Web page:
Tour de Yorkshire Pudding
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The Tour de Yorkshire takes part from the 2nd to the 5th of May this year and the race passes just near our bakery in Mapplewell, Barnsley! If you’ve not heard of Tour de Yorkshire, it is a road cycling race around Yorkshire over the course of several days. This year, the men’s course covers 617.5km over 4 stages and the women’s course covers 264km over 2 stages.
If you’re wondering why it’s called Tour de Yorkshire and not Tour of Yorkshire, the answer is very simple, the race is owned by a French company (Amuary Sports Organisation), its name is therefore French and some of the climbs within the race have also been given a French name as a nod to the French origins of the race. You can find out more about the race on Tour de Yorkshire’s website.
Below shows a section of the race and as you can see, it goes right by our bakery! The images below are taken from the men’s race section on the website but the women’s route also goes right near us!
So, in celebration of the Tour de Yorkshire and all things related to Yorkshire, we have found a few ways to twist the classic Yorkshire Pudding into something a little different!
5 delicious and different ways to enjoy a Yorkshire pudding!
But first, a little about the Yorkshire Pudding. If you’re unfamiliar with this Yorkshire delicacy, it are a light and airy batter which is cooked in a dish with oil in the bottom which needs to be heated before the batter is poured in, this gives the pudding that light and risen texture. They are often accompanied by a roast dinner and used to mop up those delicious gravy juices!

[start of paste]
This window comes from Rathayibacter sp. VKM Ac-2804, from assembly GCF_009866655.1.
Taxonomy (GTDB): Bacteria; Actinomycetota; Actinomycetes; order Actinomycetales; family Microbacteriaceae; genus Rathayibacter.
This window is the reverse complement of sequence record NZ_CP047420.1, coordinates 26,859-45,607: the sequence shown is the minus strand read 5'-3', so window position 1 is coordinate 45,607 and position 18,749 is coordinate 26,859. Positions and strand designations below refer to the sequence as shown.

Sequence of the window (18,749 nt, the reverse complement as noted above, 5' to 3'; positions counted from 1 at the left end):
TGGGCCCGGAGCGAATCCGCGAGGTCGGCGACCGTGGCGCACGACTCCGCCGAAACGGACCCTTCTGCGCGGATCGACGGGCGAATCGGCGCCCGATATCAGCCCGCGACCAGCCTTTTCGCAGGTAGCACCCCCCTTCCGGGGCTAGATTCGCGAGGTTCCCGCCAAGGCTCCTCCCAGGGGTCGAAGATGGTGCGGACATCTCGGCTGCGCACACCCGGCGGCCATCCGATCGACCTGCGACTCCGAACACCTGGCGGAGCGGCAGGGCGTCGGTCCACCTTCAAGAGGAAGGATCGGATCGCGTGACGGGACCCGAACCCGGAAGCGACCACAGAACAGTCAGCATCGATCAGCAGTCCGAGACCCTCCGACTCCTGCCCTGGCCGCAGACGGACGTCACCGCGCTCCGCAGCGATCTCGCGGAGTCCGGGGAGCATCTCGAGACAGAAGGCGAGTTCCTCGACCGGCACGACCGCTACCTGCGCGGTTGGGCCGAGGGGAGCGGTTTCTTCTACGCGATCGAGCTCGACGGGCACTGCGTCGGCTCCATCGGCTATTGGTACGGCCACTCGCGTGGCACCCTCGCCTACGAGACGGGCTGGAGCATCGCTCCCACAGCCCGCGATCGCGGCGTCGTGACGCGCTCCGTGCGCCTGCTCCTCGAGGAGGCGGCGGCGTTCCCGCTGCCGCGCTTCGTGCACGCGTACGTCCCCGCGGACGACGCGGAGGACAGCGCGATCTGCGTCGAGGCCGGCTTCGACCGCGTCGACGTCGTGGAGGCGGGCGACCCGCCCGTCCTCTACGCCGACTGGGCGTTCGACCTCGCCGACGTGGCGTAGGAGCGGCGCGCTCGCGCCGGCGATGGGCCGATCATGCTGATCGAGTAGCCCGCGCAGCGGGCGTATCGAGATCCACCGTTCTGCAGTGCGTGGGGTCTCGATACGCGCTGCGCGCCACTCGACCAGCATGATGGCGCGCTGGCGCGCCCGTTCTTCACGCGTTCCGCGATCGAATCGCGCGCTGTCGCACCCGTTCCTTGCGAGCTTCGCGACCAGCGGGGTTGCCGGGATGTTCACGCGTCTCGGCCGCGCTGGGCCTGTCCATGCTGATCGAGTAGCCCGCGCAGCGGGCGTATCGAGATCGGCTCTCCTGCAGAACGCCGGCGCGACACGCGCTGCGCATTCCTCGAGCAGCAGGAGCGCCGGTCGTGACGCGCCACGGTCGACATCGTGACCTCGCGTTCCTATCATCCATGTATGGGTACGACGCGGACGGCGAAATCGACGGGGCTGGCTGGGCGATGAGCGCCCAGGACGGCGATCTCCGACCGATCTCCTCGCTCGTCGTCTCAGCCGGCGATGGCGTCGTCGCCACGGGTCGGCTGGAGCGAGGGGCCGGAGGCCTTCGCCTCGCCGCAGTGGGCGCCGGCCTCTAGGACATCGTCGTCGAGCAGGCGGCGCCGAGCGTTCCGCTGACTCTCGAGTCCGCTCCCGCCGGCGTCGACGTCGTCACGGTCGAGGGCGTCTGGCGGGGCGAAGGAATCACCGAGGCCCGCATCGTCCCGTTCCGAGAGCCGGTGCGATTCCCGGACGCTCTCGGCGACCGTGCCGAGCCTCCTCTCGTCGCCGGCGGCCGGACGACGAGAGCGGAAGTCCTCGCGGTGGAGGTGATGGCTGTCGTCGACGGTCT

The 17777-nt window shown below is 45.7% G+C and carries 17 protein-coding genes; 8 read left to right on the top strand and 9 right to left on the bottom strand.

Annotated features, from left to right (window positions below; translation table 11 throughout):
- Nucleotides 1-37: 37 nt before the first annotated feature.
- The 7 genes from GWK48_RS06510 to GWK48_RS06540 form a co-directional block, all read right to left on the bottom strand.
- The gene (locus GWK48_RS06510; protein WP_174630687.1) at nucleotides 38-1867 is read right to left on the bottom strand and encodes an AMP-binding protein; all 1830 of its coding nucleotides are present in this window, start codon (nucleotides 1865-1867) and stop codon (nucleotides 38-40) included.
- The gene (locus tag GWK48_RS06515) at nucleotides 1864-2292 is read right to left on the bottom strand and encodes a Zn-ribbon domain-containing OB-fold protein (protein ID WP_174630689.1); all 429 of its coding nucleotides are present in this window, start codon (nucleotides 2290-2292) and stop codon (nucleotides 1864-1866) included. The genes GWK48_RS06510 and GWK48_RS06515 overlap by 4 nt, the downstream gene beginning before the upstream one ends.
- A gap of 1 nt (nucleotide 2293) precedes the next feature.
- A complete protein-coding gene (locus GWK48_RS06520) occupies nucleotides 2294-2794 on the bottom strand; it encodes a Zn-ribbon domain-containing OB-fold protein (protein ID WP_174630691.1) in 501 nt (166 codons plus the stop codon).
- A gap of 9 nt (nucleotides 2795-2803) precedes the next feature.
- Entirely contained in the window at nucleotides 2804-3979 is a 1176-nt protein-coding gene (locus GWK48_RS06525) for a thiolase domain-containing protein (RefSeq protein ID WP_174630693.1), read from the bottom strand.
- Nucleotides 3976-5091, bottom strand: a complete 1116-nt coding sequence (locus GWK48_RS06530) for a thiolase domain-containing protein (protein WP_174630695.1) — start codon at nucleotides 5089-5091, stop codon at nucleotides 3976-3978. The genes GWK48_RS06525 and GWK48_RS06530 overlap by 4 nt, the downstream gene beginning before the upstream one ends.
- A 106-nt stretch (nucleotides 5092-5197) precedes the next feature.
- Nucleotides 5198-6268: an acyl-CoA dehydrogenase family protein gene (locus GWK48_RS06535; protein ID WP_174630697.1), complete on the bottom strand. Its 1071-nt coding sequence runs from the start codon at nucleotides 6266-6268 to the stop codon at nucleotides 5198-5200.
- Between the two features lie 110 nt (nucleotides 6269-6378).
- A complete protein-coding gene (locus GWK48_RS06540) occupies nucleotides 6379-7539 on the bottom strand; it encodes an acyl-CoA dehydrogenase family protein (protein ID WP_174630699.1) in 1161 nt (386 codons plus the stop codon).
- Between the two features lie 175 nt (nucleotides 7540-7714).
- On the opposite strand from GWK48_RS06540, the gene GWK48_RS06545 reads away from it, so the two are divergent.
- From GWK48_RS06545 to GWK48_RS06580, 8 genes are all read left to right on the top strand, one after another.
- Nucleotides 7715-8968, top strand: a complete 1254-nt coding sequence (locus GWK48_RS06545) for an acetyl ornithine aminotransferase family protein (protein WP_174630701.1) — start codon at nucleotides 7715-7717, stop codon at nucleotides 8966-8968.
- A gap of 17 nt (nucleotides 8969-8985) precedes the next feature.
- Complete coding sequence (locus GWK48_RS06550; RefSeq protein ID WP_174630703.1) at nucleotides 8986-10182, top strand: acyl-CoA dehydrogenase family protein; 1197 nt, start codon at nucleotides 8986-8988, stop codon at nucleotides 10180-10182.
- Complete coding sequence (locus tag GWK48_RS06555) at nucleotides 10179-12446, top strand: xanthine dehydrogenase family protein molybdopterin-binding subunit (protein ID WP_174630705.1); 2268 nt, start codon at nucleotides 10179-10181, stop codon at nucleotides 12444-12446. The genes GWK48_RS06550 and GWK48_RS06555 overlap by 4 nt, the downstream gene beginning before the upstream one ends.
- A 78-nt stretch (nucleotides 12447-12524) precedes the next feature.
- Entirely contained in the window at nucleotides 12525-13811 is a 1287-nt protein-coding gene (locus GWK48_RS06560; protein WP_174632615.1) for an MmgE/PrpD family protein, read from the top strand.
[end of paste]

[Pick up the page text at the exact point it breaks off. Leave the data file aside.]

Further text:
According to Historic UK, the origins of the Yorkshire pudding are unknown. It was in 1737 that the first recipe was recorded, in a book titled The Whole Duty of a Woman. This was titled ‘Dripping Pudding’ and consisted of batter being placed into a hot pan with a small amount of fat, then placed under a shoulder of mutton in the oven. This was used instead of a dripping pan to collect the fat.
The Yorkshire name gained its popularity from a publication by Hannah Glasse in the 18th Century, this distinguished the light and crispy nature of the puddings made in this region compared to other places. During the 1800’s, Mrs Beeton’s recipes highlighted the importance of using a hot oven to get the pudding to rise. The Yorkshire Pudding has a simple batter of flour, eggs, milk and salt but this has become a household favourite for many people and you can see below how the humble Yorkshire Pudding has been developed into new and innovative creations!
Let us know in the comments below if you have tried any of these or if you have any other exciting ways to try Yorkshire Puddings!